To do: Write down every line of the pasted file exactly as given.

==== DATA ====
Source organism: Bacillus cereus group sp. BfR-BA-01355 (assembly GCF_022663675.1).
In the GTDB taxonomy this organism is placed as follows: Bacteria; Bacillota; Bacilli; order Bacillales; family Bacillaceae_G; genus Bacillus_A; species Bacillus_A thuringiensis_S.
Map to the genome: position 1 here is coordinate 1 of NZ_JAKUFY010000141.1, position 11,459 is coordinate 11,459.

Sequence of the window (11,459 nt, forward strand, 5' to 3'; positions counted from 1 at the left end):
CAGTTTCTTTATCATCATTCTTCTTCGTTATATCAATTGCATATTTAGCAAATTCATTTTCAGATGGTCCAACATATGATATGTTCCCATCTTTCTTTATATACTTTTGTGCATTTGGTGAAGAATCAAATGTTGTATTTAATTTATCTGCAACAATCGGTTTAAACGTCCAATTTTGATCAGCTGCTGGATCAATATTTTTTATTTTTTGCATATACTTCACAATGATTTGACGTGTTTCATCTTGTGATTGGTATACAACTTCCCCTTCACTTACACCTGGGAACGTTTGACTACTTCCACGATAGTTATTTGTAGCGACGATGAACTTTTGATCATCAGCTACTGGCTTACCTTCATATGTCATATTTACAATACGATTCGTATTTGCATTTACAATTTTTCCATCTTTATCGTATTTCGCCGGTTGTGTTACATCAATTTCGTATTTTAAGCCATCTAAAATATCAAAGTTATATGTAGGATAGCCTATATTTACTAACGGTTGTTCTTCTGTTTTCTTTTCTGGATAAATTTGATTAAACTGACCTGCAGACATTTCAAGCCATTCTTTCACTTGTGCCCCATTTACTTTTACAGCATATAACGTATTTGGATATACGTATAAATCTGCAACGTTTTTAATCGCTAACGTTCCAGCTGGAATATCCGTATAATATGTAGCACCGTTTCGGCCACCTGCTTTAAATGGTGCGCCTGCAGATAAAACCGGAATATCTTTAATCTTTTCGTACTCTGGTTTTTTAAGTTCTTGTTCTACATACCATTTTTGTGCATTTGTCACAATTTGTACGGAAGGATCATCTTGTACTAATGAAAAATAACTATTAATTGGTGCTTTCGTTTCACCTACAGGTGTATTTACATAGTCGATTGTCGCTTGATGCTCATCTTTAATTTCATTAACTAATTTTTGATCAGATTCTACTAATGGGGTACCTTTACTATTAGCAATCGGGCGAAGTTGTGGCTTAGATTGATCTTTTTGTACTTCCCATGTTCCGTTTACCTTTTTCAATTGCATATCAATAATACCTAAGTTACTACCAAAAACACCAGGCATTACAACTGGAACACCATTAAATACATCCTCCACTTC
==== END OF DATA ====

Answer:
Source organism: Bacillus cereus group sp. BfR-BA-01355 (assembly GCF_022663675.1).
In the GTDB taxonomy this organism is placed as follows: Bacteria; Bacillota; Bacilli; order Bacillales; family Bacillaceae_G; genus Bacillus_A; species Bacillus_A thuringiensis_S.
Map to the genome: position 1 here is coordinate 1 of NZ_JAKUFY010000141.1, position 11,459 is coordinate 11,459.

Sequence of the window (11,459 nt, forward strand, 5' to 3'; positions counted from 1 at the left end):
CAGTTTCTTTATCATCATTCTTCTTCGTTATATCAATTGCATATTTAGCAAATTCATTTTCAGATGGTCCAACATATGATATGTTCCCATCTTTCTTTATATACTTTTGTGCATTTGGTGAAGAATCAAATGTTGTATTTAATTTATCTGCAACAATCGGTTTAAACGTCCAATTTTGATCAGCTGCTGGATCAATATTTTTTATTTTTTGCATATACTTCACAATGATTTGACGTGTTTCATCTTGTGATTGGTATACAACTTCCCCTTCACTTACACCTGGGAACGTTTGACTACTTCCACGATAGTTATTTGTAGCGACGATGAACTTTTGATCATCAGCTACTGGCTTACCTTCATATGTCATATTTACAATACGATTCGTATTTGCATTTACAATTTTTCCATCTTTATCGTATTTCGCCGGTTGTGTTACATCAATTTCGTATTTTAAGCCATCTAAAATATCAAAGTTATATGTAGGATAGCCTATATTTACTAACGGTTGTTCTTCTGTTTTCTTTTCTGGATAAATTTGATTAAACTGACCTGCAGACATTTCAAGCCATTCTTTCACTTGTGCCCCATTTACTTTTACAGCATATAACGTATTTGGATATACGTATAAATCTGCAACGTTTTTAATCGCTAACGTTCCAGCTGGAATATCCGTATAATATGTAGCACCGTTTCGGCCACCTGCTTTAAATGGTGCGCCTGCAGATAAAACCGGAATATCTTTAATCTTTTCGTACTCTGGTTTTTTAAGTTCTTGTTCTACATACCATTTTTGTGCATTTGTCACAATTTGTACGGAAGGATCATCTTGTACTAATGAAAAATAACTATTAATTGGTGCTTTCGTTTCACCTACAGGTGTATTTACATAGTCGATTGTCGCTTGATGCTCATCTTTAATTTCATTAACTAATTTTTGATCAGATTCTACTAATGGGGTACCTTTACTATTAGCAATCGGGCGAAGTTGTGGCTTAGATTGATCTTTTTGTACTTCCCATGTTCCGTTTACCTTTTTCAATTGCATATCAATAATACCTAAGTTACTACCAAAAACACCAGGCATTACAACTGGAACACCATTAAATACATCCTCCACTTC